Bond Yields, Dollar Surge With Fed Bets as Recession Risk Grows
The hottest US inflation in four decades will push the Federal Reserve to raise interest rates more aggressively this year, and a recession may not be far behind.
Those are the dramatic signals coming from markets, which on Monday saw yields surging across the board: 10-year rates hit the highest since 2011, while their two-year equivalents jumped to levels last seen before the global financial crisis and 30-year yields climbed to the highest in more than three years. Bloomberg’s dollar gauge touched peaks last seen early in the Covid pandemic, adding to a backdrop that sparked a spiral in risky assets.
Meanwhile, a closely-watched part of the US yield curve inverted -- backed by leaping Treasury futures volumes -- amid concern that tighter monetary policy will take a bigger toll on economic growth. Data on Friday showed consumer prices accelerated to a 40-year high.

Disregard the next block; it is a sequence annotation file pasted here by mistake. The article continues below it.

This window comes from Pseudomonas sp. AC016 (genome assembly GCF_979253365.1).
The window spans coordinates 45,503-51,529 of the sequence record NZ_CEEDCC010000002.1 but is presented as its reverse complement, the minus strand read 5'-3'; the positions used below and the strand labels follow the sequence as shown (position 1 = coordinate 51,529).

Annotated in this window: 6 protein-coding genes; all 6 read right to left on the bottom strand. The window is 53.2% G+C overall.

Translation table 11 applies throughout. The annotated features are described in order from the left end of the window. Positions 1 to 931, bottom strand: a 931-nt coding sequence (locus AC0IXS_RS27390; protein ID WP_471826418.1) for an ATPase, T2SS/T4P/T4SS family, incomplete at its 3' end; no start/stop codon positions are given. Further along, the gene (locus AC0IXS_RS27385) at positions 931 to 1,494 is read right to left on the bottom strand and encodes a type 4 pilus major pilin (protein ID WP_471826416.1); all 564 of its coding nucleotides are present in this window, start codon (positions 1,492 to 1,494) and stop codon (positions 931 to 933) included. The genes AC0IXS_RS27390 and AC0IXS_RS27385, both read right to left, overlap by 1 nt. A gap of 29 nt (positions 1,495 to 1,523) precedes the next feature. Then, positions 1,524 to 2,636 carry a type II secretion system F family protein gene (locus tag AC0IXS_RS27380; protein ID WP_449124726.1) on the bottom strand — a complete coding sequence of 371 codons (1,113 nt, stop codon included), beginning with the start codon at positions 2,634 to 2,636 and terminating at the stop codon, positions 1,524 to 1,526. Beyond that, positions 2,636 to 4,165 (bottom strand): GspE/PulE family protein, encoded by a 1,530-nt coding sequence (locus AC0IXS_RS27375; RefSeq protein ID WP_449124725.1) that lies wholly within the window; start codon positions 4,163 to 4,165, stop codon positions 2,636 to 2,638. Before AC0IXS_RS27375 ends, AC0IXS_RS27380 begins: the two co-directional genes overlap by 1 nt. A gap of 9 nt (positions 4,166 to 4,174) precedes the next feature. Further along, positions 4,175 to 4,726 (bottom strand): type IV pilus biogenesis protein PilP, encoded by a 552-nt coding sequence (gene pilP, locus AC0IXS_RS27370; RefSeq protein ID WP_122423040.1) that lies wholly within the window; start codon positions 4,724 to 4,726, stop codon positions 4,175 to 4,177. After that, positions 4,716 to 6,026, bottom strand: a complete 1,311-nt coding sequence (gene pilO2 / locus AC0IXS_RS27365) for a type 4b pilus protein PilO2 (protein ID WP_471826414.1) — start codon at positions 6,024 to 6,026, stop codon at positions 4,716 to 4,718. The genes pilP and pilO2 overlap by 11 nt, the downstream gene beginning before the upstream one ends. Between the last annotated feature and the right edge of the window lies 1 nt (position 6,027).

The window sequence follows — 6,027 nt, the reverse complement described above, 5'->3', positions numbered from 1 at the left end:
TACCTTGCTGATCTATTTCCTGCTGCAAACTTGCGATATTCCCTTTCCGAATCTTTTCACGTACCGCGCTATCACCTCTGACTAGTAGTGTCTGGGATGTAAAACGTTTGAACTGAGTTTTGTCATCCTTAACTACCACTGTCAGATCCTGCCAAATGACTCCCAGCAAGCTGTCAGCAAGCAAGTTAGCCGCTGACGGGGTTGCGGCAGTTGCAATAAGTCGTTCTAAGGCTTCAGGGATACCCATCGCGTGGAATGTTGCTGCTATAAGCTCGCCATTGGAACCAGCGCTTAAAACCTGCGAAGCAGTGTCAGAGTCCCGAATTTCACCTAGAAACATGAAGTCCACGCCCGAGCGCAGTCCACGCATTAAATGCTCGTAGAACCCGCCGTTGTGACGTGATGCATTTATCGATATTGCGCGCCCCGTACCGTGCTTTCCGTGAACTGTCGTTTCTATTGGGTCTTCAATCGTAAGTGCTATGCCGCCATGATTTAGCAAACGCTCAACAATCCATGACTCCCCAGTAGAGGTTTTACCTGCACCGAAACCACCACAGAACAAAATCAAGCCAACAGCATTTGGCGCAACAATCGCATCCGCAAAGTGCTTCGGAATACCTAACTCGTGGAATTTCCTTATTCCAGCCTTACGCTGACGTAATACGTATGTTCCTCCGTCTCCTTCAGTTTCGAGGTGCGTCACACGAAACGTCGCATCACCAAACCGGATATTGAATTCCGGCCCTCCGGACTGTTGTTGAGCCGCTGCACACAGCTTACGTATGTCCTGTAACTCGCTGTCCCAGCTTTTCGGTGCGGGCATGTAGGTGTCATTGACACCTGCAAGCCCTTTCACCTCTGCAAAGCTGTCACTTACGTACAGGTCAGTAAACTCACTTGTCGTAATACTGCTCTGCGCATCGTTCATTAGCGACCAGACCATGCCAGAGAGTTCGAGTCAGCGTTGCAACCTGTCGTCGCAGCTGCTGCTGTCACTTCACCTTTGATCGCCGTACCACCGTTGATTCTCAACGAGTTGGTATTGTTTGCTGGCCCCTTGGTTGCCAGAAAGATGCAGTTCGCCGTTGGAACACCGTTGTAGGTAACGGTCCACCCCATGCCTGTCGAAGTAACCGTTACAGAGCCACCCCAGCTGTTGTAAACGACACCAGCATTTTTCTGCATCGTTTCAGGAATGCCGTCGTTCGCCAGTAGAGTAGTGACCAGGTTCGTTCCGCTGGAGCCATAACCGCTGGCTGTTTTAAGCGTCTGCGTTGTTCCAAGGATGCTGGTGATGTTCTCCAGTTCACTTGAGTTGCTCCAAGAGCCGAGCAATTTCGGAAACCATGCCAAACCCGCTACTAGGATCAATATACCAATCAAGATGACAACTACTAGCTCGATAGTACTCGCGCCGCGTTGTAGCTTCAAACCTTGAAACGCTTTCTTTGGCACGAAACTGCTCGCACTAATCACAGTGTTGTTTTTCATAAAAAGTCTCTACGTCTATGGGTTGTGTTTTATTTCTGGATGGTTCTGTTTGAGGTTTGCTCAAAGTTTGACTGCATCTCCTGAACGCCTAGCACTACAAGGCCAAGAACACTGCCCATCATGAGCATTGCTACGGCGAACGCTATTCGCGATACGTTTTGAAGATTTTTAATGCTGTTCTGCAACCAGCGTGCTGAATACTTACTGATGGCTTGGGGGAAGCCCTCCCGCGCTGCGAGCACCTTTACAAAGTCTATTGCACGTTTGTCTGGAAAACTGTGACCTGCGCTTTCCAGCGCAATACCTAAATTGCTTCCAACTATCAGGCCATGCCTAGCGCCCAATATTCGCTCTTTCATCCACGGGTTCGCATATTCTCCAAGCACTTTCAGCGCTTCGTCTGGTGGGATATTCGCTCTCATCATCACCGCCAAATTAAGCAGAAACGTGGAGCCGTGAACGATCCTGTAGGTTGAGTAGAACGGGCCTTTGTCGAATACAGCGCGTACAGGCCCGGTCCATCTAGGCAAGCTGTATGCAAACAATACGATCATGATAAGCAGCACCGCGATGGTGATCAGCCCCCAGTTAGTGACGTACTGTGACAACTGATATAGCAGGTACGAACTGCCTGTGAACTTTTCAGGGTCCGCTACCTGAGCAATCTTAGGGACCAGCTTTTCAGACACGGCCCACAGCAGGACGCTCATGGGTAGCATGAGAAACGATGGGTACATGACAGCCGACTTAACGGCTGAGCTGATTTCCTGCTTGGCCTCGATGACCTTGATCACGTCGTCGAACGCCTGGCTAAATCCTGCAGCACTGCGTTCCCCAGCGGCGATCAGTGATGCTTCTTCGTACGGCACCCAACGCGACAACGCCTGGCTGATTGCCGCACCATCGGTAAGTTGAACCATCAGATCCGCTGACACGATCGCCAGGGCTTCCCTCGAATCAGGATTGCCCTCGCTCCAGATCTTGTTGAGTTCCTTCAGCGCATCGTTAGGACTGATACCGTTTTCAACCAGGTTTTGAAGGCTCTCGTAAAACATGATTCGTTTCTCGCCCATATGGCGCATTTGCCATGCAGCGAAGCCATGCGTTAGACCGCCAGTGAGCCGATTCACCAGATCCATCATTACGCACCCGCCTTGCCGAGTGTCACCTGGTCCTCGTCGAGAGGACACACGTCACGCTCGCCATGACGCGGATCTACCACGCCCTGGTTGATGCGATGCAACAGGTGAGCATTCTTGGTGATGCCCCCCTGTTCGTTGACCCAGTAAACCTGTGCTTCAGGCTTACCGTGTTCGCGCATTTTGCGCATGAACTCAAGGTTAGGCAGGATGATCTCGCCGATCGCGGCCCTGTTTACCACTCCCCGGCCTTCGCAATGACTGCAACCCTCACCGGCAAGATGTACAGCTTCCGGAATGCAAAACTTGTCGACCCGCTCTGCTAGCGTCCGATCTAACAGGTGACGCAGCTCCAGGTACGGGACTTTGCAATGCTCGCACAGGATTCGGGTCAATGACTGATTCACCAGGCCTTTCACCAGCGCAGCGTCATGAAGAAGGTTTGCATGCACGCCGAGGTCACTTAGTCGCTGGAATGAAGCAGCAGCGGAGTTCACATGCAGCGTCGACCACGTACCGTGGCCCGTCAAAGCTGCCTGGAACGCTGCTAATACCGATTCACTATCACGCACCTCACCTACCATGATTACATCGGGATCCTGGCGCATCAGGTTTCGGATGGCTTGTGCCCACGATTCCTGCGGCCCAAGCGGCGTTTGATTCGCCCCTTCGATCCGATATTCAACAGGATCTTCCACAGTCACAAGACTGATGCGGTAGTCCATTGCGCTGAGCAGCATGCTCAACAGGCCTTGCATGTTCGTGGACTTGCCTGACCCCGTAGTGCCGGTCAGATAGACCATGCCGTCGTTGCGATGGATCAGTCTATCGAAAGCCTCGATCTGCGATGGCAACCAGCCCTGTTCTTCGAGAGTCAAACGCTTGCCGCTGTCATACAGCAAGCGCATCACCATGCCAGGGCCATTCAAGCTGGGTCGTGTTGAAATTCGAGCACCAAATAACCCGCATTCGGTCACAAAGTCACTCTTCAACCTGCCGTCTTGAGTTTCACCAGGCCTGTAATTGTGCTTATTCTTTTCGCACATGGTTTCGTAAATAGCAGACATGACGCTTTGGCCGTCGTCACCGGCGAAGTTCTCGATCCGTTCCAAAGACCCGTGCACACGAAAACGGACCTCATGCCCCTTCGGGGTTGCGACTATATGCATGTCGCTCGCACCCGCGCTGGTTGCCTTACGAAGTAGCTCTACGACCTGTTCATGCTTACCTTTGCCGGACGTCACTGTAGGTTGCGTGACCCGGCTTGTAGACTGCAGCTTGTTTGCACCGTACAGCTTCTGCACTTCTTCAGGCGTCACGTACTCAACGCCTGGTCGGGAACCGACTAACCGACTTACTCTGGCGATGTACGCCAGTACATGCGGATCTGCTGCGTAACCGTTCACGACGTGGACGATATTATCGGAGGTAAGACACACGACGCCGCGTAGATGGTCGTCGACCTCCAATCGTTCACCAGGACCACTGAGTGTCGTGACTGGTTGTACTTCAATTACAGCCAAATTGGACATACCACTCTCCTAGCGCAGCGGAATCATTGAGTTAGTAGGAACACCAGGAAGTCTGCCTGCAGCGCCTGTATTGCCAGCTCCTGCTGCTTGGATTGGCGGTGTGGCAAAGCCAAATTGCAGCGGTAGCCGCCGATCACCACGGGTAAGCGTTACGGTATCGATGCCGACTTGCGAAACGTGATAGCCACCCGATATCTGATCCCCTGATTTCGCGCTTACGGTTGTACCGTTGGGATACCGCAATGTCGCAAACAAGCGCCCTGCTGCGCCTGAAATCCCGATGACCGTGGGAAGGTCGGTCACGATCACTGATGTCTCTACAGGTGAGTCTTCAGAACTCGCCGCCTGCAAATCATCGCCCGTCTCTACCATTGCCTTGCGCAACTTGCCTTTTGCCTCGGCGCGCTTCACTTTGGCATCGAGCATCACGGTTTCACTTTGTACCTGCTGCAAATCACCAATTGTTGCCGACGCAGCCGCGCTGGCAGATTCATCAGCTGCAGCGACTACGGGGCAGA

The surge in yields and fall in share prices “makes sense in wake of the astoundingly strong CPI we had on Friday,” Matthew Hornbach, global head of macro strategy at Morgan Stanley said on Bloomberg Television. “Inflation is really the Achilles’ heel of risk markets. This economy is going to require higher real rates to slow it down and put some downward pressure on inflation.”